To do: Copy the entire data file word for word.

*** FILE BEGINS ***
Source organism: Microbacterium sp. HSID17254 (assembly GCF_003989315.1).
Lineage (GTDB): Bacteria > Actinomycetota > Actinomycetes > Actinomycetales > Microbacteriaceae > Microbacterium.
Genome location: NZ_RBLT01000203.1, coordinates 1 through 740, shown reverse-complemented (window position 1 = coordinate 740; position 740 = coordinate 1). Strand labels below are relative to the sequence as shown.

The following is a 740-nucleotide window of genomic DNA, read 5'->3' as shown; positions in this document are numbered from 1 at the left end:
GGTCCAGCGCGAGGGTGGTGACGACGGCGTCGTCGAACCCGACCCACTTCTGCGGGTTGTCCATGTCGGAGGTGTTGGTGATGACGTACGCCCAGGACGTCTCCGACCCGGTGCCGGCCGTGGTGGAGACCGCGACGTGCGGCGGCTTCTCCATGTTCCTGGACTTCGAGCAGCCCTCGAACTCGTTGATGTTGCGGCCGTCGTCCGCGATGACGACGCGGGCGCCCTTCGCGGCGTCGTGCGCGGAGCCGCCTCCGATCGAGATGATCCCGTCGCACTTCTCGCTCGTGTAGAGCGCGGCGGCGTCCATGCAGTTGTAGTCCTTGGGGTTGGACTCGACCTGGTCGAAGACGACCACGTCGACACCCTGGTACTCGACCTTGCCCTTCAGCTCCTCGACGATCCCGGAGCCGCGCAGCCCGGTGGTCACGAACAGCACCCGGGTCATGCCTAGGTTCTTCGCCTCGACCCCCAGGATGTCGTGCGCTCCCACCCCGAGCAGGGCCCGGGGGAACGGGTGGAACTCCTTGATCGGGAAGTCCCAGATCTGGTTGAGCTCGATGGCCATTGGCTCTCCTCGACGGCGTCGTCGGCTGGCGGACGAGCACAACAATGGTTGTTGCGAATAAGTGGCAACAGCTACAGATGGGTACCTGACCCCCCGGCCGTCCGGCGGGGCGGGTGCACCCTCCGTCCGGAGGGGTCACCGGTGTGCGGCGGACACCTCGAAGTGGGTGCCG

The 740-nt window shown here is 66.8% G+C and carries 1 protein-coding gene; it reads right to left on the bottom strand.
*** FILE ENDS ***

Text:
Source organism: Microbacterium sp. HSID17254 (assembly GCF_003989315.1).
Lineage (GTDB): Bacteria > Actinomycetota > Actinomycetes > Actinomycetales > Microbacteriaceae > Microbacterium.
Genome location: NZ_RBLT01000203.1, coordinates 1 through 740, shown reverse-complemented (window position 1 = coordinate 740; position 740 = coordinate 1). Strand labels below are relative to the sequence as shown.

The following is a 740-nucleotide window of genomic DNA, read 5'->3' as shown; positions in this document are numbered from 1 at the left end:
GGTCCAGCGCGAGGGTGGTGACGACGGCGTCGTCGAACCCGACCCACTTCTGCGGGTTGTCCATGTCGGAGGTGTTGGTGATGACGTACGCCCAGGACGTCTCCGACCCGGTGCCGGCCGTGGTGGAGACCGCGACGTGCGGCGGCTTCTCCATGTTCCTGGACTTCGAGCAGCCCTCGAACTCGTTGATGTTGCGGCCGTCGTCCGCGATGACGACGCGGGCGCCCTTCGCGGCGTCGTGCGCGGAGCCGCCTCCGATCGAGATGATCCCGTCGCACTTCTCGCTCGTGTAGAGCGCGGCGGCGTCCATGCAGTTGTAGTCCTTGGGGTTGGACTCGACCTGGTCGAAGACGACCACGTCGACACCCTGGTACTCGACCTTGCCCTTCAGCTCCTCGACGATCCCGGAGCCGCGCAGCCCGGTGGTCACGAACAGCACCCGGGTCATGCCTAGGTTCTTCGCCTCGACCCCCAGGATGTCGTGCGCTCCCACCCCGAGCAGGGCCCGGGGGAACGGGTGGAACTCCTTGATCGGGAAGTCCCAGATCTGGTTGAGCTCGATGGCCATTGGCTCTCCTCGACGGCGTCGTCGGCTGGCGGACGAGCACAACAATGGTTGTTGCGAATAAGTGGCAACAGCTACAGATGGGTACCTGACCCCCCGGCCGTCCGGCGGGGCGGGTGCACCCTCCGTCCGGAGGGGTCACCGGTGTGCGGCGGACACCTCGAAGTGGGTGCCG

The 740-nt window shown here is 66.8% G+C and carries 1 protein-coding gene; it reads right to left on the bottom strand.